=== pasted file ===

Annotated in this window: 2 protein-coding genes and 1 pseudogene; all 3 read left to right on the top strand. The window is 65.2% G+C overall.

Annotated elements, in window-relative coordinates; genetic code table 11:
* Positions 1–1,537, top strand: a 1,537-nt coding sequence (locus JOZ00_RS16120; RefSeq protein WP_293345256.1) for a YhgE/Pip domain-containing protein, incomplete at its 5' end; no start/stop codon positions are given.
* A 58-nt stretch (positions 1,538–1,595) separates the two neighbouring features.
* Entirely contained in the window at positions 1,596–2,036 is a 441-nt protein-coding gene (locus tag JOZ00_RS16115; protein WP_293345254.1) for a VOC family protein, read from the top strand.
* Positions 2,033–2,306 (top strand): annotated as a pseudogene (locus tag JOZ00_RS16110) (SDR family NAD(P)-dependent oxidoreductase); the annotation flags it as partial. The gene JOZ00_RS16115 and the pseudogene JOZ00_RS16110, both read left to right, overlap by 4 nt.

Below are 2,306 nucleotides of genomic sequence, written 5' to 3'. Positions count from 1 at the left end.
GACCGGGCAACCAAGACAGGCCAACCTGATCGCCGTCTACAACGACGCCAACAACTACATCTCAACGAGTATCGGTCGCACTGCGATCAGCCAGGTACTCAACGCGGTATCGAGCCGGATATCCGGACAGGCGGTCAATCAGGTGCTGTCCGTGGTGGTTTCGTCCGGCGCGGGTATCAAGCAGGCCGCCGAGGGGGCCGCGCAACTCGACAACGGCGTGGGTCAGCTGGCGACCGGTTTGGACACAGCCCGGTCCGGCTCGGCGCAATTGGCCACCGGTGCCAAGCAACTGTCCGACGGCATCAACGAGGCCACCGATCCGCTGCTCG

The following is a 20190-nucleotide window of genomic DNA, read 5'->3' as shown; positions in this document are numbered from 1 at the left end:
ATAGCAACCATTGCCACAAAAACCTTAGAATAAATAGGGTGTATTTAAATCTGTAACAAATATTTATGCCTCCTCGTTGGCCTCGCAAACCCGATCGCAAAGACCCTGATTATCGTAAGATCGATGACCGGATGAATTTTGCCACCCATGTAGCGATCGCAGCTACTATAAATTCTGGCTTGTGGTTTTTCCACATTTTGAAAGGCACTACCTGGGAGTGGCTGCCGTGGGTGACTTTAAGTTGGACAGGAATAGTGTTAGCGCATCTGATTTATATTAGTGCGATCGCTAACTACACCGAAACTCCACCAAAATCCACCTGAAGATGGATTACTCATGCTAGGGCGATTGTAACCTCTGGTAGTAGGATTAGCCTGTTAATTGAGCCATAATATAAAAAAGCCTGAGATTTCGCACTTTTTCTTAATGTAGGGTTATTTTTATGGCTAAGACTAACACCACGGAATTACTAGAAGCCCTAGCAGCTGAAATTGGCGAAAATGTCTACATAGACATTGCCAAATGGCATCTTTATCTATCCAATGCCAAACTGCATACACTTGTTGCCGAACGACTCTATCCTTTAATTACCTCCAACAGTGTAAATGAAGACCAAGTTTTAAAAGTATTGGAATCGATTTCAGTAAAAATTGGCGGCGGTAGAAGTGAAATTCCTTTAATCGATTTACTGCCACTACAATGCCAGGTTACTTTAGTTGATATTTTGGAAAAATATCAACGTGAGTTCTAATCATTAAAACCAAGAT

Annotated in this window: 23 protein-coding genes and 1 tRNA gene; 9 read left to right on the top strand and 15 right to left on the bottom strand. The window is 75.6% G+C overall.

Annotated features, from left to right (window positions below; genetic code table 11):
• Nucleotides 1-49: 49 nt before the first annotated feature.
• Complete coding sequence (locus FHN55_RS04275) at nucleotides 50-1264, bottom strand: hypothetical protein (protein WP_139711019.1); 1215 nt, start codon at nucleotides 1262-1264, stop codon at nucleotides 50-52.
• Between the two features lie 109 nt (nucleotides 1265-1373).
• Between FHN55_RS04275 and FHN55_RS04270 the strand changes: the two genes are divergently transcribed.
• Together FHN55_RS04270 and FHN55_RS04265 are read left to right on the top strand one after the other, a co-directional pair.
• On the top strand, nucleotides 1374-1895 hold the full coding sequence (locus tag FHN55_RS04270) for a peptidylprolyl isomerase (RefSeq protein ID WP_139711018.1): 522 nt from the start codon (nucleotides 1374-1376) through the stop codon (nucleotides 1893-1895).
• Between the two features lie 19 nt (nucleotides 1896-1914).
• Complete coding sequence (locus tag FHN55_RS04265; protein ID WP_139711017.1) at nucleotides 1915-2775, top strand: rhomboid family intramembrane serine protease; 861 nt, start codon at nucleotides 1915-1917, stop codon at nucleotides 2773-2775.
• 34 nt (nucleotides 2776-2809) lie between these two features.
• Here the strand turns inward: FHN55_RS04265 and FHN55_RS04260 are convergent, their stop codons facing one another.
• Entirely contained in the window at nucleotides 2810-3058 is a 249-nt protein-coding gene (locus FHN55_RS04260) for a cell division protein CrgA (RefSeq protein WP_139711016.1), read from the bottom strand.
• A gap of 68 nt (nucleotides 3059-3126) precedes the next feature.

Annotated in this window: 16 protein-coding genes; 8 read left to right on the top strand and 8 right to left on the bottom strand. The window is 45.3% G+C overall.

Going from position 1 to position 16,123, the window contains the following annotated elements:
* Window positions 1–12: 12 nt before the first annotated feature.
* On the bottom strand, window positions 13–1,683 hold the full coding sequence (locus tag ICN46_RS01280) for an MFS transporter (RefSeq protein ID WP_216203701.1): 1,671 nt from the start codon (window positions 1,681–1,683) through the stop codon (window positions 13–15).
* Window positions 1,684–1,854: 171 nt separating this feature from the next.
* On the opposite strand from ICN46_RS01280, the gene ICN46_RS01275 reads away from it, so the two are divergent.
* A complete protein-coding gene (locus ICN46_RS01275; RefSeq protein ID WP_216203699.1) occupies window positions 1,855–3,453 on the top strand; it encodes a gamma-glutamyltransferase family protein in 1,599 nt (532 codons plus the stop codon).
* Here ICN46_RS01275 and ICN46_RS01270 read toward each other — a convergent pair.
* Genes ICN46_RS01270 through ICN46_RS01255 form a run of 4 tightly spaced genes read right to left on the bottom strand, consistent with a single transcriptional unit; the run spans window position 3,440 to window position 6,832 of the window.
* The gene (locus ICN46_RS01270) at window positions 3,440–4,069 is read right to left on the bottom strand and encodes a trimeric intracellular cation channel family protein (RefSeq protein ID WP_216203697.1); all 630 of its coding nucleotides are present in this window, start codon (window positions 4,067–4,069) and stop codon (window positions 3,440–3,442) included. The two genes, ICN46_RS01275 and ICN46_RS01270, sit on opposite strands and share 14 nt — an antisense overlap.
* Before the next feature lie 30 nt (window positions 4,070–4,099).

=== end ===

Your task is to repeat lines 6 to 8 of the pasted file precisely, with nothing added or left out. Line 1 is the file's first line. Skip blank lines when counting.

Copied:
* Positions 2,033–2,306 (top strand): annotated as a pseudogene (locus tag JOZ00_RS16110) (SDR family NAD(P)-dependent oxidoreductase); the annotation flags it as partial. The gene JOZ00_RS16115 and the pseudogene JOZ00_RS16110, both read left to right, overlap by 4 nt.

Below are 2,306 nucleotides of genomic sequence, written 5' to 3'. Positions count from 1 at the left end.
GACCGGGCAACCAAGACAGGCCAACCTGATCGCCGTCTACAACGACGCCAACAACTACATCTCAACGAGTATCGGTCGCACTGCGATCAGCCAGGTACTCAACGCGGTATCGAGCCGGATATCCGGACAGGCGGTCAATCAGGTGCTGTCCGTGGTGGTTTCGTCCGGCGCGGGTATCAAGCAGGCCGCCGAGGGGGCCGCGCAACTCGACAACGGCGTGGGTCAGCTGGCGACCGGTTTGGACACAGCCCGGTCCGGCTCGGCGCAATTGGCCACCGGTGCCAAGCAACTGTCCGACGGCATCAACGAGGCCACCGATCCGCTGCTCG